A man’s world?
Originally published on: 30/08/13 00:00
Uzbekistan’s Denis Istomin is one of the very few players, male or female, to have a female coach by his side. Klaudiya Istomin, Denis' mother, is one of only a handful of full-time female coaches that can be seen gracing the tour’s practice courts.
Her son, along with Kazakh Mikhail Kukushkin who lists his wife as his coach, are the only two male players working with women and the WTA doesn’t fare much better. A flick through its media guide tells you all you need to know with just six of the top 100 women players working with female coaches, the majority of them favouring men who often double up as hitting partner too.
“It’s easier for me now,” says Lucie Safarova, who recently switched from working with a female coach in the form of Biljana Veselinovic to former Canadian Davis Cup player Rob Steckley. “I really liked working with Biljana, it was something different for me because it was my first experience with a woman coach but she was not able to hit with me as [Rob] does. He’s a really good player so that’s easier for me now.”
British Fed Cup captain Judy Murray believes that many players share the same thought process as Safarova when it comes to selecting someone to work with. “The thing to take into account is that it’s an individual sport and the girls in particular are not great at mixing and hitting with each other,” Murray explained. “They like to have a hitting partner and most of them wouldn’t be able to afford both a coach and a hitting partner so to take on a coach who can also hit well makes a lot of financial sense for them and therefore there are more guys in that role.
“It’s quite a difficult career to develop,” Murray added. “Because if you start working with any player it requires a significant amount of time on the road and that generally lends itself better to guys simply because it is traditionally the woman who stays at home and brings up the family.”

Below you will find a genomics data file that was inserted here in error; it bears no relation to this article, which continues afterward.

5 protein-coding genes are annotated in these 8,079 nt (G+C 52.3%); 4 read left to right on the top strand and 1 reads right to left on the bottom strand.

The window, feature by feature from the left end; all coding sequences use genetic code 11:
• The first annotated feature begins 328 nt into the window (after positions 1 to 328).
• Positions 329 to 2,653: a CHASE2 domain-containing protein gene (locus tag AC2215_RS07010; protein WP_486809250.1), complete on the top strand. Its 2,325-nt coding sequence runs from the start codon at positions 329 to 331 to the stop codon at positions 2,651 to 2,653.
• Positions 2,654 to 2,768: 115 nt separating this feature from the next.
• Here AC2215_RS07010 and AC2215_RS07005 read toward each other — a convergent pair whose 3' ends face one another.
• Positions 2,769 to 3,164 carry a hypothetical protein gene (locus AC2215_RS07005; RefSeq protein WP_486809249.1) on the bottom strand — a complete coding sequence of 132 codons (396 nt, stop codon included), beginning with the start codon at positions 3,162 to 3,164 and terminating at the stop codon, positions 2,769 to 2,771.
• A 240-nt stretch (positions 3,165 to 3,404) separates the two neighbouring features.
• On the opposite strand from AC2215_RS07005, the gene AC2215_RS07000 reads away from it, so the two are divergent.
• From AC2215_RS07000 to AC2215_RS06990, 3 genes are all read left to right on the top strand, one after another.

Unlike other sports, women and men are on a relatively level playing field when it comes to prize money and endorsements in tennis. The money at the top of the women’s game makes it an enticing place to be and for many former male players the WTA Tour offers a chance to continue their careers within the sport. But that brings up the question, for all the developments in the game at the playing level, are female coaches still the victims of prejudice?
“Yeah, there’s no question,” said Murray, who coached both her sons Andy and Jamie. “We have to fight very hard to be heard and to get anywhere. I think from my own experience it’s not so easy being a female coach or a mother of a male player, it's quite uncommon.
“I mean, there’s Denis Istomin, who’s been around for ages and good on him for sticking with his mum but there’s no media spotlight on him in Uzbekistan in the way that you have over here and I always found that quite difficult. I was always perceived as the mother rather than the coach. I think it is seen as a man’s world.”
So how can the governing bodies around the world get more women to take up coaching roles and why does the sport need them? “It’s clear that our issues start at the bottom with numbers,” said Murray, who also discussed the worrying trend of girls dropping out of the sport around the age of 15.
"One of the things that I am really keen to do in Britain is to increase the number of female coaches, particularly at entry level and working with our younger players because I do think that, one, we need to get more girls playing the game and, two, we need more female coaches because they understand the needs of girl players and probably work harder to make the right things happen for girls in a way that not all male coaches do. I think they have the softer skills that are needed in nurturing years and that would help not just to get [girls] into the game but to retain them in the game.”
"A man's world?" originally appeared in the August issue of tennishead. To read the article in full, get your hands on a copy of Volume 4:4.